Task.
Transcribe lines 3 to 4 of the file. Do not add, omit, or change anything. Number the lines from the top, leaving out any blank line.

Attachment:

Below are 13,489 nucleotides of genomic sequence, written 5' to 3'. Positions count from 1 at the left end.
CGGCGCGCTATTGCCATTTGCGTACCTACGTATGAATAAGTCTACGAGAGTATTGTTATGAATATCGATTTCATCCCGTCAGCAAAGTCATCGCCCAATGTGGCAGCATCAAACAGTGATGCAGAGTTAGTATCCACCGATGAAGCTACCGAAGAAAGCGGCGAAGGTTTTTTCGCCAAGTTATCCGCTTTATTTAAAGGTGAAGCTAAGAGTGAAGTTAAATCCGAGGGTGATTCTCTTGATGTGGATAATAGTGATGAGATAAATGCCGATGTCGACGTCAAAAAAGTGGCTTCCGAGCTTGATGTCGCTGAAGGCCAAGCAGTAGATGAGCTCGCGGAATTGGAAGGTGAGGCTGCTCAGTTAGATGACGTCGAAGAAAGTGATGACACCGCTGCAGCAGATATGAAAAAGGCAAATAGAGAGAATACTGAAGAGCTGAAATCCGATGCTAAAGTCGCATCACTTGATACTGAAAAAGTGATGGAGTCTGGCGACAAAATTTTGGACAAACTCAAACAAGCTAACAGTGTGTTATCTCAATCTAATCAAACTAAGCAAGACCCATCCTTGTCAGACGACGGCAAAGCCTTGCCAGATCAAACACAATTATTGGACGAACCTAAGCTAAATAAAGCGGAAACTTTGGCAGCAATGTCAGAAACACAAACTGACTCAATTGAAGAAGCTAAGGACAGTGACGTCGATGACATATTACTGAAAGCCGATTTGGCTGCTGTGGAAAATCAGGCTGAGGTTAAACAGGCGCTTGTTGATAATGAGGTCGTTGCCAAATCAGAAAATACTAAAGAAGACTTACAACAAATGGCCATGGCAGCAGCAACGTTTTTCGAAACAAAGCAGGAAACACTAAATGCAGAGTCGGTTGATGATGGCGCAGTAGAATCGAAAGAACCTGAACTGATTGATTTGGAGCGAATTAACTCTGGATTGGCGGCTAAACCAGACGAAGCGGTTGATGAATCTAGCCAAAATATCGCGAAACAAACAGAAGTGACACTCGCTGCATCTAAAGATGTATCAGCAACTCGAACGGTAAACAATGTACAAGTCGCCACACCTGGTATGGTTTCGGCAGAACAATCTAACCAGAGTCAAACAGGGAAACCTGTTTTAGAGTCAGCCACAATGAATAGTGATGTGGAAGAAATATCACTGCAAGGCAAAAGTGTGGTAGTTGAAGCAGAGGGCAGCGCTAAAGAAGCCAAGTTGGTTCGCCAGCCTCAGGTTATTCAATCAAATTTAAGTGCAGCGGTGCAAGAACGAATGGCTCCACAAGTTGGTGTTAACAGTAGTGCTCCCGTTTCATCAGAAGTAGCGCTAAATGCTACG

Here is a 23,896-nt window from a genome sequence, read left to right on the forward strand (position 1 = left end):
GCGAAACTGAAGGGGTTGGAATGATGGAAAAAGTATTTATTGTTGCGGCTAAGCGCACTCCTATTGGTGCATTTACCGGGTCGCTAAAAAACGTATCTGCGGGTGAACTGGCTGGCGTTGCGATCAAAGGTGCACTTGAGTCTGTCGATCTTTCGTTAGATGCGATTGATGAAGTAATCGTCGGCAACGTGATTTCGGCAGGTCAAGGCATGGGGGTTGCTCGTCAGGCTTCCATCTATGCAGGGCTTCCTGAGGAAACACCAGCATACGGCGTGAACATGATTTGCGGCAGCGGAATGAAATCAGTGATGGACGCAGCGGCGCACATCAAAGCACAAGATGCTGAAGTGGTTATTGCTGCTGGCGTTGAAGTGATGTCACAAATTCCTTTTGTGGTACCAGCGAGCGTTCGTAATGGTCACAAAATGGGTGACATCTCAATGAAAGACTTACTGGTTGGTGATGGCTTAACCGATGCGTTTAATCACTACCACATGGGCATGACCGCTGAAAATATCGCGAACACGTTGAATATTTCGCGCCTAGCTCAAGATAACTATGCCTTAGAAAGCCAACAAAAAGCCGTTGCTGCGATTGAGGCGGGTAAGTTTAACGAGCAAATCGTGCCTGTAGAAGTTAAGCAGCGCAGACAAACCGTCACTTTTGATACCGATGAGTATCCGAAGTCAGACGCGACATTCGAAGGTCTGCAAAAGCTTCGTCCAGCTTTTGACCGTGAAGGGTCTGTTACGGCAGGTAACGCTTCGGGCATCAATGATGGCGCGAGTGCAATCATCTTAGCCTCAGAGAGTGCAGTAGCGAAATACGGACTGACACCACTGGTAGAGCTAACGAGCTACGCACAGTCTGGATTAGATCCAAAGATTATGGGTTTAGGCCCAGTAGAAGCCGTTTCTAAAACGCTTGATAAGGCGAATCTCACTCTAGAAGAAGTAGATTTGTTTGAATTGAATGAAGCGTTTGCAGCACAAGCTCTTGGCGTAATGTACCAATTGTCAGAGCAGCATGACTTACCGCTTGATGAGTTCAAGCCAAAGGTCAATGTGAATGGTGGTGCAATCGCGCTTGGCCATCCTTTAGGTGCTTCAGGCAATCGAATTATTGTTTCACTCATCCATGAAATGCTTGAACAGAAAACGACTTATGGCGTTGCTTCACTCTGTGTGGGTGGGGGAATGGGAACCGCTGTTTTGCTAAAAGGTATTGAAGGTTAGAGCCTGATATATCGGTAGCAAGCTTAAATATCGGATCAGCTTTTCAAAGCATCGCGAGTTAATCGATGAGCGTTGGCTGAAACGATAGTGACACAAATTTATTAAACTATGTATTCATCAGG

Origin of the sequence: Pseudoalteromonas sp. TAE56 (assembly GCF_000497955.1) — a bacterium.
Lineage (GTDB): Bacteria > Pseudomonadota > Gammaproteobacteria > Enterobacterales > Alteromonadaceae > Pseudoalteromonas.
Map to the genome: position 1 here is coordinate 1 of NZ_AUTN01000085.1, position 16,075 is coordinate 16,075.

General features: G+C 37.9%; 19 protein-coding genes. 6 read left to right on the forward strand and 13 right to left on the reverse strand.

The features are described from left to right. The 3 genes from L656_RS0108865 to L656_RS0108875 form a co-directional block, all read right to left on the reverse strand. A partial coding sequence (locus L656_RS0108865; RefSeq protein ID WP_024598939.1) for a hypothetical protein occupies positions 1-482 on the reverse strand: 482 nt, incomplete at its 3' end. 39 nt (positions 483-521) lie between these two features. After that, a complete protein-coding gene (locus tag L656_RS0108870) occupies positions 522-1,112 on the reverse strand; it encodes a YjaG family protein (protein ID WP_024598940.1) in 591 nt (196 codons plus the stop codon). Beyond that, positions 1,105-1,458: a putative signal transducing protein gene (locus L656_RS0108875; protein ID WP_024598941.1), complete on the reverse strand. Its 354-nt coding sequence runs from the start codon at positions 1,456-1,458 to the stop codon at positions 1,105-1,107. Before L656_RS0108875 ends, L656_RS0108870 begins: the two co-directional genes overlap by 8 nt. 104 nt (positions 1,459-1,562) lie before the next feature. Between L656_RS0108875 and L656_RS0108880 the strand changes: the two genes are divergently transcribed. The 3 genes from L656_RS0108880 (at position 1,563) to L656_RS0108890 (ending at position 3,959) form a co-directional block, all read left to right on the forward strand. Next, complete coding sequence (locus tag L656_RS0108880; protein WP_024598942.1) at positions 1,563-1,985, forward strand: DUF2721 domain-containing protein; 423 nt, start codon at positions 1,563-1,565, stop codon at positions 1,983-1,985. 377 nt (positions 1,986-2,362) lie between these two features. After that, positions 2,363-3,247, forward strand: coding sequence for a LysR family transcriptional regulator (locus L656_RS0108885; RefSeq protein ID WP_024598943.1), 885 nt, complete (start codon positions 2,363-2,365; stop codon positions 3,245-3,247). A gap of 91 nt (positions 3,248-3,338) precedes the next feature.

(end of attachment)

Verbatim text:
Here is a 23,896-nt window from a genome sequence, read left to right on the forward strand (position 1 = left end):
GCGAAACTGAAGGGGTTGGAATGATGGAAAAAGTATTTATTGTTGCGGCTAAGCGCACTCCTATTGGTGCATTTACCGGGTCGCTAAAAAACGTATCTGCGGGTGAACTGGCTGGCGTTGCGATCAAAGGTGCACTTGAGTCTGTCGATCTTTCGTTAGATGCGATTGATGAAGTAATCGTCGGCAACGTGATTTCGGCAGGTCAAGGCATGGGGGTTGCTCGTCAGGCTTCCATCTATGCAGGGCTTCCTGAGGAAACACCAGCATACGGCGTGAACATGATTTGCGGCAGCGGAATGAAATCAGTGATGGACGCAGCGGCGCACATCAAAGCACAAGATGCTGAAGTGGTTATTGCTGCTGGCGTTGAAGTGATGTCACAAATTCCTTTTGTGGTACCAGCGAGCGTTCGTAATGGTCACAAAATGGGTGACATCTCAATGAAAGACTTACTGGTTGGTGATGGCTTAACCGATGCGTTTAATCACTACCACATGGGCATGACCGCTGAAAATATCGCGAACACGTTGAATATTTCGCGCCTAGCTCAAGATAACTATGCCTTAGAAAGCCAACAAAAAGCCGTTGCTGCGATTGAGGCGGGTAAGTTTAACGAGCAAATCGTGCCTGTAGAAGTTAAGCAGCGCAGACAAACCGTCACTTTTGATACCGATGAGTATCCGAAGTCAGACGCGACATTCGAAGGTCTGCAAAAGCTTCGTCCAGCTTTTGACCGTGAAGGGTCTGTTACGGCAGGTAACGCTTCGGGCATCAATGATGGCGCGAGTGCAATCATCTTAGCCTCAGAGAGTGCAGTAGCGAAATACGGACTGACACCACTGGTAGAGCTAACGAGCTACGCACAGTCTGGATTAGATCCAAAGATTATGGGTTTAGGCCCAGTAGAAGCCGTTTCTAAAACGCTTGATAAGGCGAATCTCACTCTAGAAGAAGTAGATTTGTTTGAATTGAATGAAGCGTTTGCAGCACAAGCTCTTGGCGTAATGTACCAATTGTCAGAGCAGCATGACTTACCGCTTGATGAGTTCAAGCCAAAGGTCAATGTGAATGGTGGTGCAATCGCGCTTGGCCATCCTTTAGGTGCTTCAGGCAATCGAATTATTGTTTCACTCATCCATGAAATGCTTGAACAGAAAACGACTTATGGCGTTGCTTCACTCTGTGTGGGTGGGGGAATGGGAACCGCTGTTTTGCTAAAAGGTATTGAAGGTTAGAGCCTGATATATCGGTAGCAAGCTTAAATATCGGATCAGCTTTTCAAAGCATCGCGAGTTAATCGATGAGCGTTGGCTGAAACGATAGTGACACAAATTTATTAAACTATGTATTCATCAGG